This article was contributed by credit expert John Ulzheimer.
When consumers ask me questions about their credit reports it’s normally about how to get an item removed or corrected. Sometimes, however, I do get questions about having information added to a credit report. This type of question brings up an interesting concept, which is whether or not consumers have the right to certain credit report information or even the right to a credit report at all.
The federal statute that governs the credit reporting agencies’ actions, the use of credit reports, and the furnishing of information to the credit reporting agencies is the Fair Credit Reporting Act or “FCRA.” The FCRA is a consumer protection statute that has been around since the early 1970s and confers rights to consumers as it pertains to their credit reports. The Act has been amended dozens of times.
There is no language in the FCRA that affirmatively gives consumers the right to have a credit report. And, there’s also no language in the FCRA that gives consumers the right to demand that they do not have a credit report. The act is silent on those two issues.
What this means is you cannot demand that a credit reporting agency push a button, delete your credit report information, and then never again collect information about your credit obligations. Conversely, you also cannot force a credit reporting agency to reach out to your bank or other service providers, get information about how you manage your accounts, and then add them to your credit reports.
There are some very limited scenarios with federally guaranteed student loans and their servicers. The loan servicers may be required by the Department of Education to credit report debtor obligations, but that’s not the same as a lender choosing to report, or not to report. That’s entirely voluntary.
From a more granular perspective, you also don’t have the right to identical credit reports and certainly, you don’t have the right to identical credit scores across the credit reporting agencies and the various brands of credit scores. So, you cannot demand that your credit reports at Equifax, Experian, and TransUnion be the same and you cannot demand that your FICO and VantageScore credit scores are identical.
In fact, you don’t even have the right to a credit score, at all. There are certain minimum criteria that must be met before your credit report will even qualify for a credit score. When your credit report is created, a process that normally occurs the first time you apply for credit, it will not qualify for a credit score because there isn’t enough information to make it scorable.
Another interesting aspect of credit reporting and our control (or lack of control) over what goes on and what does not go on our credit reports is the issue of consistency. For example, I can be added as an authorized user on Credit Card A and also added as an authorized user on Credit Card B, and there’s no guarantee that both card issuers will choose to report the account on my credit reports.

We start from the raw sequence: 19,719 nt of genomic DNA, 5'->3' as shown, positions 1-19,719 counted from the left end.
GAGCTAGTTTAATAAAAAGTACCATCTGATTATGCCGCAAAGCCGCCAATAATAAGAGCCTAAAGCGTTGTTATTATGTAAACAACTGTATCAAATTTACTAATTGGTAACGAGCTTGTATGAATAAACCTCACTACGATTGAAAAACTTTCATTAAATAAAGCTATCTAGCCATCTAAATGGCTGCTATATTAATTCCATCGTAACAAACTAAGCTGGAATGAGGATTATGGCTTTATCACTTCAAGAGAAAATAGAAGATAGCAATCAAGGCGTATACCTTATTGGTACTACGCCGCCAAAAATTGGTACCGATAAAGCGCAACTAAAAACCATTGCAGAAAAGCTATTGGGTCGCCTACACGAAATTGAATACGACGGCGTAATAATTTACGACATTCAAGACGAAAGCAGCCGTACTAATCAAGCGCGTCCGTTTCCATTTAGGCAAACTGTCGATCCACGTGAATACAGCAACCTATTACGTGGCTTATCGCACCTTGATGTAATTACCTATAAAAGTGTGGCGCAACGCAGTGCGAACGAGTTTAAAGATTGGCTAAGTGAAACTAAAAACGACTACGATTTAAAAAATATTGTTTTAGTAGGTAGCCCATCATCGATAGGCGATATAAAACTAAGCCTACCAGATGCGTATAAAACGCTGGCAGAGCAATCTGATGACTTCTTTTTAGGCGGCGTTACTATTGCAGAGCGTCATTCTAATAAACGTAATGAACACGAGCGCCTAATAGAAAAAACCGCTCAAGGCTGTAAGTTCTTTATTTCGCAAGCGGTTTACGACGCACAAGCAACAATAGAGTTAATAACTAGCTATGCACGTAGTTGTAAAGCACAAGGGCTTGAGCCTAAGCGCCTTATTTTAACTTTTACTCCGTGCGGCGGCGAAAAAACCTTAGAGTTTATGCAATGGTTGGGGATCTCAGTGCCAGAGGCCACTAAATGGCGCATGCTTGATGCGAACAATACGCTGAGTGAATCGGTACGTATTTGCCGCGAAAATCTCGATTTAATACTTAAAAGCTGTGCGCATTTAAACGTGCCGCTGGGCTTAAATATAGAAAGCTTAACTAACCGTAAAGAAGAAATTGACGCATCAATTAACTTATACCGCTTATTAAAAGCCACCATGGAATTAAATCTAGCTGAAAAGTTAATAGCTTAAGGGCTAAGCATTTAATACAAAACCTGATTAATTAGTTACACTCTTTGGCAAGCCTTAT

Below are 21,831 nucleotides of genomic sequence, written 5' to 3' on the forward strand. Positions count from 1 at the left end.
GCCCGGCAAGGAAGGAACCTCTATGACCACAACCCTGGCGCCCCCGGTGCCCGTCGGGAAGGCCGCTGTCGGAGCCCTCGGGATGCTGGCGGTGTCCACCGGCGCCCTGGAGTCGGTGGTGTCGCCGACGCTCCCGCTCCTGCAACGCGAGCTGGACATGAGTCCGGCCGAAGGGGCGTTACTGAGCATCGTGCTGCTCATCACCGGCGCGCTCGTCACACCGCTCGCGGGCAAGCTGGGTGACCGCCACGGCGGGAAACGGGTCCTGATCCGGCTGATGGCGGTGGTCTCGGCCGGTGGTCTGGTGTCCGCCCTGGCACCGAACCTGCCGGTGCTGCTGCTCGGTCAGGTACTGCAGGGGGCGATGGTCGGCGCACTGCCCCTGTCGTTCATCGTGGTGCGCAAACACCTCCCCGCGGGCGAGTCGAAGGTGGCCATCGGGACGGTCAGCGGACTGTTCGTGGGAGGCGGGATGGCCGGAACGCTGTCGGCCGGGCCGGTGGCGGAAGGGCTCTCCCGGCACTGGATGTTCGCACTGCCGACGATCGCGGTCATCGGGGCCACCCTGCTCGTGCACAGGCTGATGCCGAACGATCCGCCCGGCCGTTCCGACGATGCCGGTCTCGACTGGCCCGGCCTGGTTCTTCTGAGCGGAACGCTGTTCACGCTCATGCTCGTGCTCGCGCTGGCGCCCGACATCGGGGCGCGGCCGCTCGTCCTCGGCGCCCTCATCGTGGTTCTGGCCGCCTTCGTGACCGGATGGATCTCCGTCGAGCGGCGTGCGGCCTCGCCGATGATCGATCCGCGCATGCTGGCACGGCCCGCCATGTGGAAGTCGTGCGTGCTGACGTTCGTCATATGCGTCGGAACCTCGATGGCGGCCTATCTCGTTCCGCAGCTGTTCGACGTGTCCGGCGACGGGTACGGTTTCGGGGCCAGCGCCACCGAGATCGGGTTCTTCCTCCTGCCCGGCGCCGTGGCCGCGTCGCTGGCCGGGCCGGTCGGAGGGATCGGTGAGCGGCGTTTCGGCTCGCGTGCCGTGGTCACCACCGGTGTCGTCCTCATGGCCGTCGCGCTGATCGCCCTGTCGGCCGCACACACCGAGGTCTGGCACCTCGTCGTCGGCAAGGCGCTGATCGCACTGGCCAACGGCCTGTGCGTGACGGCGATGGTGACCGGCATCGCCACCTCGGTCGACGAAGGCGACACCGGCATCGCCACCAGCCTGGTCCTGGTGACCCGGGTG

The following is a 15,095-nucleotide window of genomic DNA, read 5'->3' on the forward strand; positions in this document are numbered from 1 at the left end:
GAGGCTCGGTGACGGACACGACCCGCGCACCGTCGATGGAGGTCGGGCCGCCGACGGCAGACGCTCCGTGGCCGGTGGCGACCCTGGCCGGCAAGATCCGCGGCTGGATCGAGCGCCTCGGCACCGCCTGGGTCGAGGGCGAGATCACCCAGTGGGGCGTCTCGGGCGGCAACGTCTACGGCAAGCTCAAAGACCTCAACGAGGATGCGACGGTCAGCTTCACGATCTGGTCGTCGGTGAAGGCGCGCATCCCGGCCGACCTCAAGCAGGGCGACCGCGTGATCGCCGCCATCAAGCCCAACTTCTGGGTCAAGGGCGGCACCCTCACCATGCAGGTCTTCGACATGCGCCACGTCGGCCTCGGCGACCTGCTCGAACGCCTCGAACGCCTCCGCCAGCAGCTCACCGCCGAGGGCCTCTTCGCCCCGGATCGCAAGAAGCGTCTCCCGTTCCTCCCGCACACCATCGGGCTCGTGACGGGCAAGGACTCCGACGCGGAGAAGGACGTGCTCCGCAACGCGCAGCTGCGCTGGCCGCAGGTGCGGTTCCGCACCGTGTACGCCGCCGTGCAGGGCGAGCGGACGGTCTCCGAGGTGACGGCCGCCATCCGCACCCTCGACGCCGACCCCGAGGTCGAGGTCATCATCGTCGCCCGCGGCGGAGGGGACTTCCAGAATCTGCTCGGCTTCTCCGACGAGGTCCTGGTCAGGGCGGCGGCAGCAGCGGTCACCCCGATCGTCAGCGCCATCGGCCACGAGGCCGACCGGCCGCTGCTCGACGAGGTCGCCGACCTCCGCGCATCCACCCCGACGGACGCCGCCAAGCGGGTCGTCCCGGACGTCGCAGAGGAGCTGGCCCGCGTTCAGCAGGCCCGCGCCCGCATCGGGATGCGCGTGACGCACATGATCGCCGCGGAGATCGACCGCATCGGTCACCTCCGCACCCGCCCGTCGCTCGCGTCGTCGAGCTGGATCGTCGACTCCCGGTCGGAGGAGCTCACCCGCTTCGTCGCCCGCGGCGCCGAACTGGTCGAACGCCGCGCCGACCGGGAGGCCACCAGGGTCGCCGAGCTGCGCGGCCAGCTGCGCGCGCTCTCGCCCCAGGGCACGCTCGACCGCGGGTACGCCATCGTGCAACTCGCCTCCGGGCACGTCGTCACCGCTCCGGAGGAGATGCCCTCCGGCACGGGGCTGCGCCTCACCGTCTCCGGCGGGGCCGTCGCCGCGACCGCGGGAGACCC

There’s also no guarantee that the issuer of Credit Card A will credit report all of their authorized users. They may choose to report some of them, and then choose to not report the rest. There’s nothing I can do about this. There’s nobody to complain to about the consistency issues and you can’t leverage your rights to consistency, because you don’t have any.
You also cannot control whether or not any of your lenders report to all three of the credit bureaus. For example, you may have a lender that reports to Equifax, but not to Experian and TransUnion. You can come up with any number of other combinations, and those would be true as well.
This can be an issue with the use of secured credit cards, which are a common tool used by consumers to build or rebuild their credit. Notwithstanding the fact that becoming an authorized user on a loved one’s credit card is a much better alternative, there’s no guarantee that your secured card issuer will report to any of the credit bureaus.
There’s one final issue to cover on this topic of consistency. The users of credit reports, as in lenders and debt collectors, also don’t have the right to use credit reports or to furnish information to any of the credit bureaus. All users of credit reports had to apply for service with the credit bureaus and then go through a process of consideration and evaluation by the credit bureaus before their accounts were approved.
And even if a company has an account with the credit bureaus, buys credit reports, and furnishes information to the credit bureaus there’s no guarantee that they will always have that account. The credit bureaus can choose to stop doing business with a lender or a debt collector. They can also choose to purge data provided by a former client. And like consumers, there’s nothing they can do to force a credit bureau to change their mind.
John Ulzheimer is a nationally recognized expert on credit reporting, credit scoring, and identity theft. He is the President of The Ulzheimer Group and the author of four books about consumer credit. Formerly of FICO, Equifax and Credit.com, John is the only recognized credit expert who actually comes from the credit industry. He has 27+ years of experience in the consumer credit industry, has served as a credit expert witness in more than 370 lawsuits, and has been qualified to testify in both Federal and State courts on the topic of consumer credit. John serves as a guest lecturer at The University of Georgia and Emory University’s School of Law.
Disclaimer: The views and opinions expressed in this article are those of the author John Ulzheimer and do not necessarily reflect the official policy or position of Tradeline Supply Company, LLC.